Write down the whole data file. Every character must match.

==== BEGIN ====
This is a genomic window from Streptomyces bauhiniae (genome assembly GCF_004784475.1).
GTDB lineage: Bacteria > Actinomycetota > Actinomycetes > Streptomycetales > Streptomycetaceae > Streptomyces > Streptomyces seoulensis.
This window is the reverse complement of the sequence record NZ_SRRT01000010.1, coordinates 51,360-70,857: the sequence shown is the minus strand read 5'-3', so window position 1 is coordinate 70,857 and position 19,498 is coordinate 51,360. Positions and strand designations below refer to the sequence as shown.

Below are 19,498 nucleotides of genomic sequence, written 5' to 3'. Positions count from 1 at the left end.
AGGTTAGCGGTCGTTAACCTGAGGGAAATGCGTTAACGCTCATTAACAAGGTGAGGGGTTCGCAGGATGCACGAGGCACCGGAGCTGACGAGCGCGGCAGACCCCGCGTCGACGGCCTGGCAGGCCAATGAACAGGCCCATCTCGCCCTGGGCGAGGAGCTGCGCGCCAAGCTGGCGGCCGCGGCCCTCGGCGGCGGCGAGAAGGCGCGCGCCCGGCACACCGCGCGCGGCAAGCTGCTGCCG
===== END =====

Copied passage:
This is a genomic window from Streptomyces bauhiniae (genome assembly GCF_004784475.1).
GTDB lineage: Bacteria > Actinomycetota > Actinomycetes > Streptomycetales > Streptomycetaceae > Streptomyces > Streptomyces seoulensis.
This window is the reverse complement of the sequence record NZ_SRRT01000010.1, coordinates 51,360-70,857: the sequence shown is the minus strand read 5'-3', so window position 1 is coordinate 70,857 and position 19,498 is coordinate 51,360. Positions and strand designations below refer to the sequence as shown.

Below are 19,498 nucleotides of genomic sequence, written 5' to 3'. Positions count from 1 at the left end.
AGGTTAGCGGTCGTTAACCTGAGGGAAATGCGTTAACGCTCATTAACAAGGTGAGGGGTTCGCAGGATGCACGAGGCACCGGAGCTGACGAGCGCGGCAGACCCCGCGTCGACGGCCTGGCAGGCCAATGAACAGGCCCATCTCGCCCTGGGCGAGGAGCTGCGCGCCAAGCTGGCGGCCGCGGCCCTCGGCGGCGGCGAGAAGGCGCGCGCCCGGCACACCGCGCGCGGCAAGCTGCTGCCG